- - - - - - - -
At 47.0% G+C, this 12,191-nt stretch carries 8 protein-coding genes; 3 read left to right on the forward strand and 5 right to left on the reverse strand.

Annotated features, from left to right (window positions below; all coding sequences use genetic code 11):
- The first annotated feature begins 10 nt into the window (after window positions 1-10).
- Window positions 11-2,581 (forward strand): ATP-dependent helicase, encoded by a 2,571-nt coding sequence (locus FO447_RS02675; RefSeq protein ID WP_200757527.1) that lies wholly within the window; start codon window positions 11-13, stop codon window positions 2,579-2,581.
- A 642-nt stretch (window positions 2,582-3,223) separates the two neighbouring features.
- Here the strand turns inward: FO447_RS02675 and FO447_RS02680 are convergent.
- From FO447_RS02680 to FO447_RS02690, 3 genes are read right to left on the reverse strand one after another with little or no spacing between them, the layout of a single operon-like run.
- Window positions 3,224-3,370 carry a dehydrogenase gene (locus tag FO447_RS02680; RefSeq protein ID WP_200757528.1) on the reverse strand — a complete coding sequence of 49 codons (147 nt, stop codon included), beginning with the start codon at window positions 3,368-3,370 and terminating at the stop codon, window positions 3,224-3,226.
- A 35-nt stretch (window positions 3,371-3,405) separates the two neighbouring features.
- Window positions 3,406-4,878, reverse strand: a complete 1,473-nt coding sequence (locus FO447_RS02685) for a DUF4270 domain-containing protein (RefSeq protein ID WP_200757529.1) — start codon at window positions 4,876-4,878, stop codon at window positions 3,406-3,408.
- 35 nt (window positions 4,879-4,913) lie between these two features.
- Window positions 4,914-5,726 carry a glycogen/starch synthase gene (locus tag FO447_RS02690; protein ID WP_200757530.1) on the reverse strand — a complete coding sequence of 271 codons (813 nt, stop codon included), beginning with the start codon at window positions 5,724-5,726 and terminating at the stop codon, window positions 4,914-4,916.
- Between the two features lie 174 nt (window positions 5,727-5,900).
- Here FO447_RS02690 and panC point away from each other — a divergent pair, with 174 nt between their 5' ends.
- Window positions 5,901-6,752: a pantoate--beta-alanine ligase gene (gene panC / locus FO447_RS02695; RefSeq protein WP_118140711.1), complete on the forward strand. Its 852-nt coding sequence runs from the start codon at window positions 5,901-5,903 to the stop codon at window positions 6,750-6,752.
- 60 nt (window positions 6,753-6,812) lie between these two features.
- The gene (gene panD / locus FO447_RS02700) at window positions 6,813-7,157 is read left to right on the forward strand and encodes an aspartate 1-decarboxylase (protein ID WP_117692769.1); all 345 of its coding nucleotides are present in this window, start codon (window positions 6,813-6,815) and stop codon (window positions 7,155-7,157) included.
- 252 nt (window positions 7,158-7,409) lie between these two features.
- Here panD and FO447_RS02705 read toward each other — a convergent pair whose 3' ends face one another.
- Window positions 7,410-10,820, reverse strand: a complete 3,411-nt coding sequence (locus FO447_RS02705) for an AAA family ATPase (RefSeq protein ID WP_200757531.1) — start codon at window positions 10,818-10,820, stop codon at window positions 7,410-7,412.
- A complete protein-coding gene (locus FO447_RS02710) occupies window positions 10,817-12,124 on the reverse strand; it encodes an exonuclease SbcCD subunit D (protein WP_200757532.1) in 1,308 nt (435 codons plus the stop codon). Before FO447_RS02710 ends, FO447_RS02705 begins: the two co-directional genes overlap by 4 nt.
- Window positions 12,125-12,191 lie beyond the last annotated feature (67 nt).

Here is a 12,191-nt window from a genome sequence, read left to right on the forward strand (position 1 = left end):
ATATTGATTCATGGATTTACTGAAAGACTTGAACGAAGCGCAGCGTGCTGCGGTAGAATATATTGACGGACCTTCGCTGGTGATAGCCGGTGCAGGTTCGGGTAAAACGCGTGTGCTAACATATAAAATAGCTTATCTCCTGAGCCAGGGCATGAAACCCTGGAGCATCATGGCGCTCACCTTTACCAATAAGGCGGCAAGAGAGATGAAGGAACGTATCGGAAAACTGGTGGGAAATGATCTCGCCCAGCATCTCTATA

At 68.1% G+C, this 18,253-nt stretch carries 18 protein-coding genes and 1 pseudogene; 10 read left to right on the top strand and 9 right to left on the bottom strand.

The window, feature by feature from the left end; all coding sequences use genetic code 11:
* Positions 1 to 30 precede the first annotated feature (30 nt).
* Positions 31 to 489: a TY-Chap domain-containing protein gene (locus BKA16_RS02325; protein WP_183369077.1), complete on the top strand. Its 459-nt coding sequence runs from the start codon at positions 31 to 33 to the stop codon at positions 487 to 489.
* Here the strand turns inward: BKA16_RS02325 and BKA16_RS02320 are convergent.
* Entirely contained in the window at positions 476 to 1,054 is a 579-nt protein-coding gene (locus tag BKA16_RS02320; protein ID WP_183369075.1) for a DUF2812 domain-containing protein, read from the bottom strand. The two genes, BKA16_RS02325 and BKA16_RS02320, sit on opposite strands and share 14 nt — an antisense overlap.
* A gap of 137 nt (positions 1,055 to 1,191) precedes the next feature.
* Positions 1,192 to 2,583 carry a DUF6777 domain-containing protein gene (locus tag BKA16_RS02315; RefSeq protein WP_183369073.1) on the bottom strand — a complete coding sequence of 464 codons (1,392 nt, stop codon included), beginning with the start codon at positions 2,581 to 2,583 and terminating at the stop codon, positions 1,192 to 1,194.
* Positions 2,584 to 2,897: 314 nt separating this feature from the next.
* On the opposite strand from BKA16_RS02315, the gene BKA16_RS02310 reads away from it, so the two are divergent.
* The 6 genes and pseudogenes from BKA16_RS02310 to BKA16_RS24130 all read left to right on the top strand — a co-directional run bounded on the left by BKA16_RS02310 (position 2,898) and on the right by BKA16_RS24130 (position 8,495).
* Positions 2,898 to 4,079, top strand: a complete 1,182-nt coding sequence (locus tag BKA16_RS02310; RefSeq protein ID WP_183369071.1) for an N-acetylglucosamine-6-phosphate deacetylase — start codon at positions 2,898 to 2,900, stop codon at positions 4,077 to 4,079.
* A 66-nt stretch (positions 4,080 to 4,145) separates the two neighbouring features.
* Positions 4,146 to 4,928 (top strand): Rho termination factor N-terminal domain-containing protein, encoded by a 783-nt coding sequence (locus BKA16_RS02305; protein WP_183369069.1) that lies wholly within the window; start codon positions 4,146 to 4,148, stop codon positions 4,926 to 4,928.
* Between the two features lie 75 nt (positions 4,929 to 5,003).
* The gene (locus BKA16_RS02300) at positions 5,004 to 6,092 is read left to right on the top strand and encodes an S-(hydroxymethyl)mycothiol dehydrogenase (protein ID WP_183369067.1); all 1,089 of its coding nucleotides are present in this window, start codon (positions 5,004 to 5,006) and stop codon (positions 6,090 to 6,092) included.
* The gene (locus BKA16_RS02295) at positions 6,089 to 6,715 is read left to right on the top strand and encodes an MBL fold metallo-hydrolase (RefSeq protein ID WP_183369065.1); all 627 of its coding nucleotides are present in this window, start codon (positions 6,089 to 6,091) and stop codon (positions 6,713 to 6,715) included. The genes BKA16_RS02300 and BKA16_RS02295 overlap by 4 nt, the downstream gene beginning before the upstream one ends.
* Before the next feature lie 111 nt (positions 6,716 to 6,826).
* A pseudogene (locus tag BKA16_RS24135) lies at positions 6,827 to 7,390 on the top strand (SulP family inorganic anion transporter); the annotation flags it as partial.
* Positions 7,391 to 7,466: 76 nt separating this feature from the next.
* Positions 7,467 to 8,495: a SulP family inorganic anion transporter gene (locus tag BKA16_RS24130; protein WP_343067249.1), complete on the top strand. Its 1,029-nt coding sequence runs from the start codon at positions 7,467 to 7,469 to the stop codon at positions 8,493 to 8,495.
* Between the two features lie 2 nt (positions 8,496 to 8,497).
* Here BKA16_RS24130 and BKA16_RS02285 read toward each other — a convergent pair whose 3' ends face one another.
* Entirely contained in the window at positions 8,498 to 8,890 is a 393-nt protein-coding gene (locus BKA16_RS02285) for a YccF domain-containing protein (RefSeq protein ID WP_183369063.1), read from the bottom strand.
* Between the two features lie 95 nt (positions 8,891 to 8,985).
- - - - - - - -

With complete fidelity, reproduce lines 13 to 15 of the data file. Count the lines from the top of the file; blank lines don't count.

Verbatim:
- Between the two features lie 174 nt (window positions 5,727-5,900).
- Here FO447_RS02690 and panC point away from each other — a divergent pair, with 174 nt between their 5' ends.
- Window positions 5,901-6,752: a pantoate--beta-alanine ligase gene (gene panC / locus FO447_RS02695; RefSeq protein WP_118140711.1), complete on the forward strand. Its 852-nt coding sequence runs from the start codon at window positions 5,901-5,903 to the stop codon at window positions 6,750-6,752.